2. Place 2-4 beef boullion cubes around the roast in the bottom of the stoneware.
  3. Add more seasonings to the top of the roast if desired.
  4. If you choose to add the onion, you may wish to cut it into chunks and spread around on the top of the roast. If added at this point, it will thoroughly flavor the meat, but will become completely mushy by the time the roast is cooked. If you wish for firmer onions, you may wait until other vegetables are added later. You may add additional onions later if you want the flavor to cook through the meat and have the firmer onions to serve with the meat.
  5. Do NOT add carrots or potatoes or they will be mashed vegetables when ready to serve. ;)
  6. Carrots and potatoes should be added about two to three hours before you plan to serve the meal. I prefer to use the skinny baby carrots and they only need about two hours to cook. Sliced carrots would also take about two hours. The "normal" fat baby carrots typically take three hours or so to cook thoroughly. Again, you will have to experiment with time to determine what times work best for you. If you are using frozen vegetables, I would only suggest cooking for an hour to an hour and a half.
  7. Drain the drippings from the slow cooker to use for au jus or for the base when making gravy. Even if you don't know how to make homemade gravy, adding these drippings into your packaged, jar, or can gravy will give it a much richer, homemade flavor and texture.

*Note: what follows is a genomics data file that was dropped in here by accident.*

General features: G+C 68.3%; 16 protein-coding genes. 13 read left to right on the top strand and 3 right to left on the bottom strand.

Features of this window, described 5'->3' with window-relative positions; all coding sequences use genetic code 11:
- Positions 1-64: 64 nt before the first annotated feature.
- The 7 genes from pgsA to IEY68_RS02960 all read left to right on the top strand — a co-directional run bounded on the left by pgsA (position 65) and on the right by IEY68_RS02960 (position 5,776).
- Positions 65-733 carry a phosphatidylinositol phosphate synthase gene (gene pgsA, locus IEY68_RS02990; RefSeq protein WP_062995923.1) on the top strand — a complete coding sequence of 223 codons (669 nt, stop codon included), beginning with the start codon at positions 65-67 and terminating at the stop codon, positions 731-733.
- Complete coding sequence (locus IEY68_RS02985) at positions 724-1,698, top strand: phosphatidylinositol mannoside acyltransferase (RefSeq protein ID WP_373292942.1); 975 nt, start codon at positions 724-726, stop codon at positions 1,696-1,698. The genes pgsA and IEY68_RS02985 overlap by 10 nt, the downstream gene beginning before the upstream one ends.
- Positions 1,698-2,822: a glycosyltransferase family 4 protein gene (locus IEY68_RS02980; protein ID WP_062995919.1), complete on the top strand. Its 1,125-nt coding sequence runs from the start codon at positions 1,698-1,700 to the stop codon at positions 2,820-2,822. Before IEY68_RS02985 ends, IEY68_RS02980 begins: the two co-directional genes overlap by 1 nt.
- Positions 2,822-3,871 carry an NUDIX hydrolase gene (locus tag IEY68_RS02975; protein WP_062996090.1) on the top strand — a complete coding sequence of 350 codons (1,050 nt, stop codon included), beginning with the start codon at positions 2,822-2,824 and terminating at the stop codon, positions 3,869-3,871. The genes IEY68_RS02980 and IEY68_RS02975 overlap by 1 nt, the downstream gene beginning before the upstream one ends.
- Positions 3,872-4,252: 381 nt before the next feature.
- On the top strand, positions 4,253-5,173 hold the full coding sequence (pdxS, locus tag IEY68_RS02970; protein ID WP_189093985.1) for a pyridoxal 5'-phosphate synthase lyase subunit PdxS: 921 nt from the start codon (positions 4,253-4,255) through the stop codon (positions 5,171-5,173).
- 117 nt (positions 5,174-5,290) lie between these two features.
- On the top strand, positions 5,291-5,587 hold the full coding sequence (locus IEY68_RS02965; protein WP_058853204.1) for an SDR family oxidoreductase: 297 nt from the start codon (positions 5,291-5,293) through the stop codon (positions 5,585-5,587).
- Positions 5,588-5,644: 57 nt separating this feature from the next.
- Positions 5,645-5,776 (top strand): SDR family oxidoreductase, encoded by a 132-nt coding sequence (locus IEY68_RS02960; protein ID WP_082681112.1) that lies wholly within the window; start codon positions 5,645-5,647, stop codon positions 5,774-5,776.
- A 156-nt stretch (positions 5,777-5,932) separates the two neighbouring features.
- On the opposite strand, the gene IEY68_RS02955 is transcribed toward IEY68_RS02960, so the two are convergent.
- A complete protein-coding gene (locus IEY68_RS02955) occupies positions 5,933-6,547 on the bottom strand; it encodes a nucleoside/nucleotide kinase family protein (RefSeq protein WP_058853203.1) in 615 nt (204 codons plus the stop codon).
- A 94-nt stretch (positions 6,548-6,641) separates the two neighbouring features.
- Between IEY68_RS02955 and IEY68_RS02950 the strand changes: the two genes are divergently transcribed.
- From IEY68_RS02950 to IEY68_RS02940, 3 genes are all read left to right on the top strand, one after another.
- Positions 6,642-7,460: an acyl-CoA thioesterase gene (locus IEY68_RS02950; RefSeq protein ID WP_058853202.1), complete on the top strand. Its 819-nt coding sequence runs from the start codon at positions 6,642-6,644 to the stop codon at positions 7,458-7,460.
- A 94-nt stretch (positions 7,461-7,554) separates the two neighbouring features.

Here are a couple of other slow cooker recipes that I’ve posted in the past:


Check out the other recipes in this week’s “Dishing It Up” recipes.  Just click the froggy and see what the others have posted.


Free eCookbook: The Slow Cookin’ Magic: 28 Scrumptious Slow Cooker Recipes from Mr. Food Free eCookbook, features 33 pages of tempting slow cooker recipes for year-round entertaining + Mr. Food Recipe eNewsletter for FREE! Get this brand new FREE eCookbook collection full of triple-tested slow cooker recipes, including easy cook roasts, delicious appetizers, slow cooker desserts and more.

There’s nothing’ better than coming home to a ready-made, homestyle meal that’s ready to be eaten right away. This eCookbook will help you get dinner on the table with a fraction of the work, and your whole family will love these recipes! Enjoy our best slow cooker recipes in one scrumptious collection, from roasts and stews to chili and meat loaf. The eCookbook has stunning colorful pictures and step-by-step instructions for easy recipes like Slow Cooker Sweet and Sour Meatballs (page 1), Easy Cook Pot Roast (page 6), Slow Cooker Country Pork (page 13), Homestyle Baked Beans (page 20), Blueberries ‘n’ Dumplings (page 27), and lots more. Click Here


  1. I somehow missed the searing step when I learned how to cook a roast also. I think it must have been some secret from our parents generation that the signed a secrecy clause on to prevent us from knowing about it until we got old enough to know we can’t ever get something made the same way as Mom.

    • LOL – When I told my mom that I was doing this, she told me that she USED to do this “all the time.” Really? I never once saw her do it! I know how to do it now, though! :)

  2. Sounds great, EXCEPT the bacon greasr suggestion – I’ll stick to oil or vegetable oil! ;)

  3. I meant I’ll stick to olive or vegetable oil.
    I miss the feature from the old site where we could “edit” comments!

Speak Your Mind


Rate this recipe: